Locking Up Our Own: Crime and Punishment in Black America by James Forman Jr.

E4FA3654-5315-4685-8748-2A65FF1D6F41Every year I try to read at least one or two Pulitzer Prize winners, while I generally don’t enjoy the fiction books for a myriad of reasons, I have found some of my favorite nonfiction books have won or been short listed for the Pulitzer (Blood in the Water by Heather Ann Thompson, sticks out a recent favorite). It was a no brainer to pick up Locking Up Our Own, it won the Pulitzer in 2018 for general nonfiction, and had a subject matter that excited me.

Here is a little more about this book

Former public defender James Forman, Jr. is a leading critic of mass incarceration and its disproportionate impact on people of color. In Locking Up Our Own, he seeks to understand the war on crime that began in the 1970s and why it was supported by many African American leaders in the nation’s urban centers.

Forman shows us that the first substantial cohort of black mayors, judges, and police chiefs took office amid a surge in crime and drug addiction. Many prominent black officials, including Washington, D.C. mayor Marion Barry and federal prosecutor Eric Holder, feared that the gains of the civil rights movement were being undermined by lawlessness―and thus embraced tough-on-crime measures, including longer sentences and aggressive police tactics. In the face of skyrocketing murder rates and the proliferation of open-air drug markets, they believed they had no choice. But the policies they adopted would have devastating consequences for residents of poor black neighborhoods.

This is a smart and thoughtful book. It highlights the role Black politicians, officials, and community members have had on mass incarceration. I appreciated Forman’s in depth look at this small and specific group of people. There are many nuances and subtleties in the giant machine that is the prison industrial complex, and this book zeros in on one of those nooks, especially from the vantage point of a defense lawyer.

The book mostly focuses on Washington DC (a majority Black city), and places a lot of blame on Black leaders, which Forman explains in detail. However, found myself questioning how different these laws were in other cities with large Black populations and White elected officials. A lot of the blame is laid at the feet of the African Americans who run DC, but it isn’t clear if this is unique to DC. If these trends were seen nationwide, including cities with few Black leaders, the case made against the Black leaders in DC is significantly diminished. I didn’t feel that I understood if the movement toward stricter laws was truly being led by Black folks, or if it was more a national trend in cities with large Black populations. Said another way, sure, Eric Holder enacted harsh search and seizure initiatives in DC, but was this any different than stop and frisk in Giuliani’s New York? This makes a huge difference in the argument, and these questions were left unanswered.

The writing style of Locking Up Our Own was mostly straight forward, nothing particularly fancy or noteworthy. Forman does include the cases of his past clients to connect the laws in theory to the lives they affected in practice. This didn’t feel like a priority for the book, but rather an after thought, and therefore these stories fell flat. They functioned more like interludes than anything else.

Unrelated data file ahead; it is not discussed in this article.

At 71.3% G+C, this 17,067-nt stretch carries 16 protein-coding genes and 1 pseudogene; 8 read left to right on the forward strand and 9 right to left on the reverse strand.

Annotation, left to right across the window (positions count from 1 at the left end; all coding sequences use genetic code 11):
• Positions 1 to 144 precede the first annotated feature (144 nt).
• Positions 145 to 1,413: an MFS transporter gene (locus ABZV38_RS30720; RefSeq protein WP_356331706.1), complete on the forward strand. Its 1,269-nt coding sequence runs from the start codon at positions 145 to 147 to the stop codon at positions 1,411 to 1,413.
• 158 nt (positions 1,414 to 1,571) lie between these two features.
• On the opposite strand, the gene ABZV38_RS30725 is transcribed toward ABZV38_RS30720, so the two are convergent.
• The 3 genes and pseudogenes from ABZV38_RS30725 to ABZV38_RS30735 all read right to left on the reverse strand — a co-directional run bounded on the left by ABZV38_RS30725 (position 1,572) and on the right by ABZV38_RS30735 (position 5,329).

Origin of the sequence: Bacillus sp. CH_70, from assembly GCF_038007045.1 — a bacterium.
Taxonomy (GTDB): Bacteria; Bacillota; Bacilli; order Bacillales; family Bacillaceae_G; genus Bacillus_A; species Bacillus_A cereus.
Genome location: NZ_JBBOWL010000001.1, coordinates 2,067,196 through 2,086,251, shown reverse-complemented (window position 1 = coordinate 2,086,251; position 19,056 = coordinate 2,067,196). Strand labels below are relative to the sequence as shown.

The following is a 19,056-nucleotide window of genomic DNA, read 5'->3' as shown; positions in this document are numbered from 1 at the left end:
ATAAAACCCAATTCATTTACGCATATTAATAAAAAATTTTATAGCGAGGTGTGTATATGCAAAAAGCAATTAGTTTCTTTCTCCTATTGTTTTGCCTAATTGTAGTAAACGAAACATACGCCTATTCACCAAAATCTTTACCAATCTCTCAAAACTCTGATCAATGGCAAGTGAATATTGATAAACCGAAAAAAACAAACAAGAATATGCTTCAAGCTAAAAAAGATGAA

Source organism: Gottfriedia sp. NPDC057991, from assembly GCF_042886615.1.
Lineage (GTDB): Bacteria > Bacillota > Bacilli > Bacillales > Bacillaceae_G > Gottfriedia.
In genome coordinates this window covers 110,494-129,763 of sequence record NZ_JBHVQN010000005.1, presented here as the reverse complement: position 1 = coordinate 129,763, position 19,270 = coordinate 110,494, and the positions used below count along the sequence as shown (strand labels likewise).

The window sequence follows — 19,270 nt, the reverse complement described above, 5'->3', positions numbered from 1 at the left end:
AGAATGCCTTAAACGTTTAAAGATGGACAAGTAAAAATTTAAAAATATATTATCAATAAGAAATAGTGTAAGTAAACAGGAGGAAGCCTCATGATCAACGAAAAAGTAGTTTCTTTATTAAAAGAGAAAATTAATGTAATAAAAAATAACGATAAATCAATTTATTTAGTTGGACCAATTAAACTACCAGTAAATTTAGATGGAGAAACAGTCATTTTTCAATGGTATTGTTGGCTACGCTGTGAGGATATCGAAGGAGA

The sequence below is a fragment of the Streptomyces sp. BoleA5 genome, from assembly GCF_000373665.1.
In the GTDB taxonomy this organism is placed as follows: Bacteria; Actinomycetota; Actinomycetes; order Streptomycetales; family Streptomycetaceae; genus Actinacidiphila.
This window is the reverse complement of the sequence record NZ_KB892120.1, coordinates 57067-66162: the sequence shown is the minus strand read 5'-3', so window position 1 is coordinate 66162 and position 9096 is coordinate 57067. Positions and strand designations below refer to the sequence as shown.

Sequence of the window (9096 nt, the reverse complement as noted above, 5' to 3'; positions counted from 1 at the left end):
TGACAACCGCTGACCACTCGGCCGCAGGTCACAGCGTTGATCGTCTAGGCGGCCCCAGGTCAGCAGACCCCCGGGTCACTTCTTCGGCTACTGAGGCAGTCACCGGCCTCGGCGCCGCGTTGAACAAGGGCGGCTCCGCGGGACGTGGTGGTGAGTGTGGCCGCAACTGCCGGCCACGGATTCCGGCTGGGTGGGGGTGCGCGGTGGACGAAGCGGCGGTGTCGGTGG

I enjoyed learning about the role that Black people have played in the mass incarceration crisis, even if it wasn’t clear if they were following trends versus creating a road map for The United States. I appreciated a much more subtle look at something that has become a topic that engenders a lot of debate.

If you find nonfiction to be a little dry, this isn’t the nonfiction book for you, I might suggest Just Mercy by Bryan Stevenson, because it has a much more human element (thought it is more focused on death penalty law). I would suggest you read this book if you’re like nonfiction, even when it is not story based, and are well versed in mass incarceration. It is a great compliment to The New Jim Crow  by Michelle Alexander.

  • Paperback: 320 pages
  • PublisherFarrar, Straus and Giroux; Reprint edition (February 6, 2018)
  • 3/5 stars
  • Buy Locking Up Our Own on Amazon

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One thought on “Locking Up Our Own: Crime and Punishment in Black America by James Forman Jr.

  1. Have you read American Prison by Shane Bauer? If mass incarceration is your jam (not sure if it is, but I think non-fiction is?), I recommend American Prison. Granted, I’m only 1/3 of the way through, but it’s definitely a real eye-opener. Bauer is an investigative journalist, miraculously (he didn’t hide who is was) hired at a private prison in Louisiana for four months, and in his book, he documents his stint. The lack of accountability and business model of running a private prison is grossly appalling (and fascinating), but what I also really enjoyed was the fact that he delved into the history of mass incarceration and how it was used to control African-Americans after the end of slavery.
    After this, I’ll have to read a couple of lighter, possibly frivolous books, but plan to put Locking Up Our Own on my TBR. Thanks for the review!

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